Nigeria: Free Trade Zones around international airports

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The Nigerian government has recognized the need for increase earnings and as such says plans have reached an advanced stage for the establishment of viable Free Trade Zones (FTZ) within the country’s major international airports.

 

This is in respect to the criticisms by stakeholders concerning the earnings over the years from Nigeria’s airports.

According to stakeholders, the earnings which is about 96 per cent have been restricted to aeronautical businesses like passenger service charges as well as Value Added Tax, landing and parking charges paid by local and international airlines.

Incomes from non-aeronautical businesses like hotels, eateries, car parks, banking, bookshops, shopping malls, among others from Nigerian airports have been minimal owing to the failure to make the required investments at the airports to attract patronage on these non-aeronautical services.

Minister of State for Aviation, Mr. HadiSirika, who spoke at the stakeholder’s forum in Abuja explained that the decision to establish Free Trade Zones in Nigerian airports was in line with the Aviation Road Map developed in 2016 by the Muhammadu Buhari government for the sector.

Sirika said top officials in the Federal Ministry of Transport, Ministry of Trade and Investment and Nigerian Export Processing Zones Authority had already commended work on how to establish the FTZ even as he expressed the optimism that the project would come on stream before the end of 2019 in some of the airports.

The international airports where the FTZ are scheduled to be established include the Nnamdi Azikiwe Airport Abuja; Murtala Muhammed Airport, Lagos: Akanu Ibiam Airport, Enugu; as well as the Malam Aminu Kano Airport in Kano and the Port Harcourt International Airport.

What are free trade zones 

Free Trade Zones (FTZs), also referred to as foreign trade zones, are chosen areas where finished goods and raw materials can be purchased, sold, manufactured, imported and exported without the barriers to trade that are ordinarily imposed by customs authorities.

Free trade zones are commonly located in close proximity to airports, or seaports and national borders.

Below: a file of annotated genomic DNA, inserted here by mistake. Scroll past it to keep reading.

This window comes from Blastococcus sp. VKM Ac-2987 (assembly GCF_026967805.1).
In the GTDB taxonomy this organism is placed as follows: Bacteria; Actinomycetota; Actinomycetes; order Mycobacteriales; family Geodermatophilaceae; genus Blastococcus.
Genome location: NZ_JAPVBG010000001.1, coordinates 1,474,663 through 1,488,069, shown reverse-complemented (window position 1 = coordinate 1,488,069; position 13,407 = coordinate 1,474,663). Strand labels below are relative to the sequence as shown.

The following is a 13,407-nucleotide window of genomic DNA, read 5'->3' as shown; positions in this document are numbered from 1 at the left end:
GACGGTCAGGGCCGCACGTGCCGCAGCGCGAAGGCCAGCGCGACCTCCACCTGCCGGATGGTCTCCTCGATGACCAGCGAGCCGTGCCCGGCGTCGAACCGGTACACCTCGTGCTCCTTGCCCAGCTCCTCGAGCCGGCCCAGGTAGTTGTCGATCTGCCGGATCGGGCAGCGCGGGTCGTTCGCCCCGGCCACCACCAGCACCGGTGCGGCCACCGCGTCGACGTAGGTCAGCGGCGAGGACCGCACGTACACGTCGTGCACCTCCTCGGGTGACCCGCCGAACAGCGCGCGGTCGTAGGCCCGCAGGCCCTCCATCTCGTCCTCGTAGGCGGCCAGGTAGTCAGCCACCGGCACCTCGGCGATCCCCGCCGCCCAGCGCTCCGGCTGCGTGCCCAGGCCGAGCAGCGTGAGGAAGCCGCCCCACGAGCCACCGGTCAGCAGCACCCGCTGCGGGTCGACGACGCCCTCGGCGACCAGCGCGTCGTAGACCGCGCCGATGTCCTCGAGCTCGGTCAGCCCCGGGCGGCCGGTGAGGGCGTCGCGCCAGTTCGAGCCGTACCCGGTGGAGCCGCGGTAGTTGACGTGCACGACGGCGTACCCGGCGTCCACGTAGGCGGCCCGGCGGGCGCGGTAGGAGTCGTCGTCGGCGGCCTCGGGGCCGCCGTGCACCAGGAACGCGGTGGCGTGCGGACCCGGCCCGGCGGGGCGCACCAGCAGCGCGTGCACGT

The absence of interference and regulation by customs authorities in these zones reveals several distinct benefits for consumers, businesses, manufacturers, importers and exporters. The removal of export duties allows goods and materials to be imported to the zones and then exported without being taxed. For example, raw materials or components could be shipped to a manufacturer located in the free trade zone without incurring customs duties.

The manufacturer then incorporates the materials or components in the building of finished products. The products can then be exported without being taxed. To an extent, many of the world’s leading FTZs are located immediately next to airports, facilitating international transportation for the incoming and outgoing movement of goods, particularly those with high-value.

Benefits

Sirika made it known that the establishment of the FTZ would go a long way to unlock the inactive potential in Nigeria’s aviation industry for national growth.

He also listed the following as benefits of setting Free Trade Zones at international airports in Nigeria.

He said “Free Trade Zones will create duty-free areas within international airports and provide warehousing, storage and distribution facilities for trade, trans-shipment and re-export operations”.

He added that“This free trade zones that we will be established will grant exemptions from national import and export duties on goods that are re-exported from Nigeria. And Free Trade Zones at airports will also decrease business transaction costs.

“But above all, siting of Free Trade Zones at airports will promote investments, facilitate trade, and create hundreds of jobs for Nigerians”.

It must also be noted that the establishment of FTZs within airports will also facilitate technology and knowledge transfer through the creation of forward and backward linkages.

Employment creation which is one of the main objectives for establishing zones by governments can help increase the income of people and encourage domestic savings and investments into industries. FTZs, for the most part, have led to creation of jobs.  Today, it is estimated that there are about 3,000 free trade zones in 136 countries accounting for 68 million direct jobs and over $500 billion of direct trade-related value.

Industry preparedness 

The Nigerian Aviation Handling Company (NACHO) and Skyway Aviation Handling Company (SAHCO) Plc however are on the lead in making the required investments to take advantage of the Free Trade Zones to be established in Nigerian airports.

According to Mallam Suleiman Yahyah, a former Chairman of NAHCO, the establishment of a FTZ at Nigeria’s busiest airport, the Murtala Muhammed Airport Lagos would improve the country’s economy with up to $500 million in investments expected to be attracted over the next five years into the FTZ.

According to him, the FTZ, when in full operation, would create jobs and enhance the country’s economy.
On his part, the Managing Director/CEO of the Nigeria Aviation Handling Company (NAHCO) Free Trade Zone, Mr. Baba Yusuf described the airport free trade zones as critical platforms for quick access to domestic and international market that will provide standard, quality and competitive products and services.
Demerits

There is nothing that has an advantage without a disadvantage. Beyond doubt, free trade zones at airports also come with its own disadvantages for which the Nigerian government must be prepared to handle.  One of such disadvantage is for goods to be sneaked into the free trade zones to avoid the payment of taxes. And some of these goods may also be of substandard or low quality value.

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